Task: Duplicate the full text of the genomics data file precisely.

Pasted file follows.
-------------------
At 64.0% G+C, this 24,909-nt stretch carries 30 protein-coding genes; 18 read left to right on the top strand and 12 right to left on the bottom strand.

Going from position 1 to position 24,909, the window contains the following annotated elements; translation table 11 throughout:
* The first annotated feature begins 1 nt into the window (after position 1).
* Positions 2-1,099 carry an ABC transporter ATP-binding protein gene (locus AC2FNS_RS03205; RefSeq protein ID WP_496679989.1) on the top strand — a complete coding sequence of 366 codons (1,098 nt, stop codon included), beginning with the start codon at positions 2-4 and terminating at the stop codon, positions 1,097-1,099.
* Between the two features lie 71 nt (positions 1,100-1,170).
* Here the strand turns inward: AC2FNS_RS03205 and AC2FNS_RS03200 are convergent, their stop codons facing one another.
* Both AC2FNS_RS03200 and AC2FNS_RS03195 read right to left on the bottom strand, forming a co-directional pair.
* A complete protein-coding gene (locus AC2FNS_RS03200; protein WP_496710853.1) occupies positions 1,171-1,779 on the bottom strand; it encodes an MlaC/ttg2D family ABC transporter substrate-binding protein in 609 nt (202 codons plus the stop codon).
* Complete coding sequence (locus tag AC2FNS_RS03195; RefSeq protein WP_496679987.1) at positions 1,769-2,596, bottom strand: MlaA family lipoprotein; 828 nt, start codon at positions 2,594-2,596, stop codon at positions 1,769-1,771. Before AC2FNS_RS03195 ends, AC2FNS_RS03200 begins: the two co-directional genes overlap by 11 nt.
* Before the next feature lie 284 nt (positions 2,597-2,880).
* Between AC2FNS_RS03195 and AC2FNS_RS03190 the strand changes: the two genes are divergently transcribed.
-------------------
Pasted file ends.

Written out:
At 64.0% G+C, this 24,909-nt stretch carries 30 protein-coding genes; 18 read left to right on the top strand and 12 right to left on the bottom strand.

Going from position 1 to position 24,909, the window contains the following annotated elements; translation table 11 throughout:
* The first annotated feature begins 1 nt into the window (after position 1).
* Positions 2-1,099 carry an ABC transporter ATP-binding protein gene (locus AC2FNS_RS03205; RefSeq protein ID WP_496679989.1) on the top strand — a complete coding sequence of 366 codons (1,098 nt, stop codon included), beginning with the start codon at positions 2-4 and terminating at the stop codon, positions 1,097-1,099.
* Between the two features lie 71 nt (positions 1,100-1,170).
* Here the strand turns inward: AC2FNS_RS03205 and AC2FNS_RS03200 are convergent, their stop codons facing one another.
* Both AC2FNS_RS03200 and AC2FNS_RS03195 read right to left on the bottom strand, forming a co-directional pair.
* A complete protein-coding gene (locus AC2FNS_RS03200; protein WP_496710853.1) occupies positions 1,171-1,779 on the bottom strand; it encodes an MlaC/ttg2D family ABC transporter substrate-binding protein in 609 nt (202 codons plus the stop codon).
* Complete coding sequence (locus tag AC2FNS_RS03195; RefSeq protein WP_496679987.1) at positions 1,769-2,596, bottom strand: MlaA family lipoprotein; 828 nt, start codon at positions 2,594-2,596, stop codon at positions 1,769-1,771. Before AC2FNS_RS03195 ends, AC2FNS_RS03200 begins: the two co-directional genes overlap by 11 nt.
* Before the next feature lie 284 nt (positions 2,597-2,880).
* Between AC2FNS_RS03195 and AC2FNS_RS03190 the strand changes: the two genes are divergently transcribed.